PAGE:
In my personal experience, patients’ late-day dry eye symptoms disappear when given spectacles with neurolenses, and patients often report improvements in headache and neck strain as well. In a survey conducted by the manufacturer, 93% of patients who had previously been diagnosed with computer vision syndrome reported a reduction in symptoms, including 86% who said their symptoms were substantially reduced or “basically gone” after 90 days of wearing neurolenses.11
Patients should be counseled that it can take a few weeks for neuroadaptation, similar to what we expect when prescribing any new progressive or prism lens. Wearing the glasses all day will speed up the neuroadaptation process.
This exciting new development is twofold: the new diagnosis can help clinicians better distinguish dry eye from other masquerading conditions and the accompanying treatment can bring relief to those who have continued to struggle with these unresolved symptoms.
Dr. Karpecki is a consultant for eyeBrain Medical.
1. Friedman NJ, Butron K, Robledo N, et al. A nonrandomized, open-label study to evaluate the effect of nasal stimulation on tear production in subjects with dry eye disease. Clin Ophthalmol. 2016;10:795-804.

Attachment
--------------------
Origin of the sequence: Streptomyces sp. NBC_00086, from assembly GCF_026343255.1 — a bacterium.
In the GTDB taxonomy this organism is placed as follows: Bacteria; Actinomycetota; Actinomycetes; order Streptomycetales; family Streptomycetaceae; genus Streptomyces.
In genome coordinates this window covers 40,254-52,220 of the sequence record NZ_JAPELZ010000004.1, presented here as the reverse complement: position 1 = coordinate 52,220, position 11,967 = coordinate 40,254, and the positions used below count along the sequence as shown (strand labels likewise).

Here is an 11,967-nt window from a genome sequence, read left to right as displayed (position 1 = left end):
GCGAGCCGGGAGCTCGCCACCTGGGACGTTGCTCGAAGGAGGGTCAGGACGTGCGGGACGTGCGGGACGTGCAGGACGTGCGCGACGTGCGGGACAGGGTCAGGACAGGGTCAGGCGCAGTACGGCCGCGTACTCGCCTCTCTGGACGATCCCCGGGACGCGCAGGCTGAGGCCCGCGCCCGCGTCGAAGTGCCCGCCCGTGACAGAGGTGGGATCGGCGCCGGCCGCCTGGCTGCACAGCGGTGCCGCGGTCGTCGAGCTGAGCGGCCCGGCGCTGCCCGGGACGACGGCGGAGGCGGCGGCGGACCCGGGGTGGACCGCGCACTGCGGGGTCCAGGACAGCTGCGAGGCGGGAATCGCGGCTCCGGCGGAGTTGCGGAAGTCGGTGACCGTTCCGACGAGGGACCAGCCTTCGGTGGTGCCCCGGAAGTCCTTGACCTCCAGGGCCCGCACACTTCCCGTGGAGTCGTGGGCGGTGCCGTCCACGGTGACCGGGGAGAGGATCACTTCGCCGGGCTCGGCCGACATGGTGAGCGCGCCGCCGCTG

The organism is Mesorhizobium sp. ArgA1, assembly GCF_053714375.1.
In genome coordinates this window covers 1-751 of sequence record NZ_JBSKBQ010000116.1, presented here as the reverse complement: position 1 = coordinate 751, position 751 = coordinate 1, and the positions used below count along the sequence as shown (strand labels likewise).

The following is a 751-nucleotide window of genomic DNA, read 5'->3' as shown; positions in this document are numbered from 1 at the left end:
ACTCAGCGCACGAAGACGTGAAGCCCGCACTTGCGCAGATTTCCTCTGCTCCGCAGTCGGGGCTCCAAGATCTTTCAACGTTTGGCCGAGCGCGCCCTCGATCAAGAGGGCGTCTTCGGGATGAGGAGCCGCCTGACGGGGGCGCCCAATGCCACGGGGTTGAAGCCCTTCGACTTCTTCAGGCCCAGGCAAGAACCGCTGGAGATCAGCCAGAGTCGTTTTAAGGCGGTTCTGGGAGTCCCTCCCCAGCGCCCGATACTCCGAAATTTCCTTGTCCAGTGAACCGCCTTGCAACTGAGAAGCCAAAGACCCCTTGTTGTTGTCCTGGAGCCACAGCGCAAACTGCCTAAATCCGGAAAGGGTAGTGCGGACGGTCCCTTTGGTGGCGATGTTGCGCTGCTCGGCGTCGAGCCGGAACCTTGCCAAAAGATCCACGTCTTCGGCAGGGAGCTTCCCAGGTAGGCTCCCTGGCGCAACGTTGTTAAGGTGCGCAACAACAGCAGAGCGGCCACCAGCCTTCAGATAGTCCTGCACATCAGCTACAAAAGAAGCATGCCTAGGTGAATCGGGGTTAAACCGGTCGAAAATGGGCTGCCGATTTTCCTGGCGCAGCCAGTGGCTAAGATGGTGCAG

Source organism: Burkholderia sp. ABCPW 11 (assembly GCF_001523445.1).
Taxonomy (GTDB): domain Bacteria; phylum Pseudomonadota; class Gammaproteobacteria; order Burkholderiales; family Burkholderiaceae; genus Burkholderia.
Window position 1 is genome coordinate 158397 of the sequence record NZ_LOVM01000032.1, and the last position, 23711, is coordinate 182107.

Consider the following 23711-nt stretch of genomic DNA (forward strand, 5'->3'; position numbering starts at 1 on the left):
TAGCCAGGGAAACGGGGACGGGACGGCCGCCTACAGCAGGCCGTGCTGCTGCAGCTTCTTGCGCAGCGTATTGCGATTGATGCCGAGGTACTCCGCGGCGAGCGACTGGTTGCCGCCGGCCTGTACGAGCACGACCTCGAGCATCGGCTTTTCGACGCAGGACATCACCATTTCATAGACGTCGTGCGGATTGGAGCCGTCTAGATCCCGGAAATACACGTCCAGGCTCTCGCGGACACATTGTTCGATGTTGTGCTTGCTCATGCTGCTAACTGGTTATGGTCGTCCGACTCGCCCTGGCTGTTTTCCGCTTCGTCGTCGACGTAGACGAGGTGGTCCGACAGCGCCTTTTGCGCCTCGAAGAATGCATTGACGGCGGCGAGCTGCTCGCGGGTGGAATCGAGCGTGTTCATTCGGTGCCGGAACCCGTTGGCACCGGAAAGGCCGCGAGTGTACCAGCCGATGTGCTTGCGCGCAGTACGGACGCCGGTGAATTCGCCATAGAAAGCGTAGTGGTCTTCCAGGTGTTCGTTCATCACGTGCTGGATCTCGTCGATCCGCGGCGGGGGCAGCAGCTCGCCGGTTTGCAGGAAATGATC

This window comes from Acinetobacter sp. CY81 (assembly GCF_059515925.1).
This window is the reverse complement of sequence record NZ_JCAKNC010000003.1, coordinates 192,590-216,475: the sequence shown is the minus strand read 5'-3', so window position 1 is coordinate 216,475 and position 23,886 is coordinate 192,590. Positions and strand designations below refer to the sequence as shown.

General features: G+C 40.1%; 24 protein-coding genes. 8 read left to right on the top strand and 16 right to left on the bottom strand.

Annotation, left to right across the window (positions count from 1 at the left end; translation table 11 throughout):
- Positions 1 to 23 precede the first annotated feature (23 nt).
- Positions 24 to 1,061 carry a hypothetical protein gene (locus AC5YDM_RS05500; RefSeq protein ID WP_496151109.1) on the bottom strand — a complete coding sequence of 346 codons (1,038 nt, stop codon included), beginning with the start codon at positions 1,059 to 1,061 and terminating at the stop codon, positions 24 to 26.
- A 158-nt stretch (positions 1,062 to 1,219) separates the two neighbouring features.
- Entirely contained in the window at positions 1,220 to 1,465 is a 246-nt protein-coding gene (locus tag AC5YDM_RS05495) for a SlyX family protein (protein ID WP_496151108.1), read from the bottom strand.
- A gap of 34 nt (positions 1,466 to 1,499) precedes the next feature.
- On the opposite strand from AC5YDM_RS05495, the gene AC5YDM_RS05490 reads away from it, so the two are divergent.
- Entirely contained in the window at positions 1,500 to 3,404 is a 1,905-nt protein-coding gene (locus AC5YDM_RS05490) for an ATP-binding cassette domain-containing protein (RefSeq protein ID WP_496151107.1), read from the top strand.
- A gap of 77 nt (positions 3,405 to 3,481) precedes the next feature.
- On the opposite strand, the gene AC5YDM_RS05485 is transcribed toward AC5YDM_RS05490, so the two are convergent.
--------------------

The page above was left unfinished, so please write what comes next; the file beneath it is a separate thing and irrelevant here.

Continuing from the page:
2. Digre KB. More than meets the eye: The eye and migraine—what you need to know. J Neuro-ophthalmol. 2018;38:237-43.
3. Miles C, Krall J, Thompson V, Colvard DM. A new treatment for refractory chronic daily headache. Data on file, eyeBrain Medical.
4. Leigh RJ, Zee DS. The ocular motor periphery. In: Neurology of Eye Movements. 5th ed. Oxfort University Press, 2015.
5. Weir CR. Proprioception in extraocular muscles. J Neuro-ophthalmol. 2006;26(2):123-7.
6. Steinbach MJ. Inflow as a long-term calibrator of eye position in humans. Acta Psychol (Amst). 1986;63:297-306.
7. Ventre-Dominey J, Dominey PF, Sindou M. Extraocular proprioception is required for spatial localization in man. Neuroreport. 1996;7:1531-5.
8. Sheikh K. Most adults spend more time on their digital devices than they think. Scientific American Mind. www.scientificamerican.com/article/most-adults-spend-more-time-on-their-digital-devices-than-they-think. March 1, 2017. Accessed July 1, 2018.
9. Indiana University School of Optometry. Cross-coupling of accommodation and convergence (AC/A and CA/C). In: Oculomotor Functions & Neurology. 2004.
10. EyeBrain. Neurolens. www.neurolenses.com/eye-care-professionals. Accessed July 13, 2018.
11. Survey of 360 neurolens patients after 90 days of treatment. Data on file, eyeBrain Medical.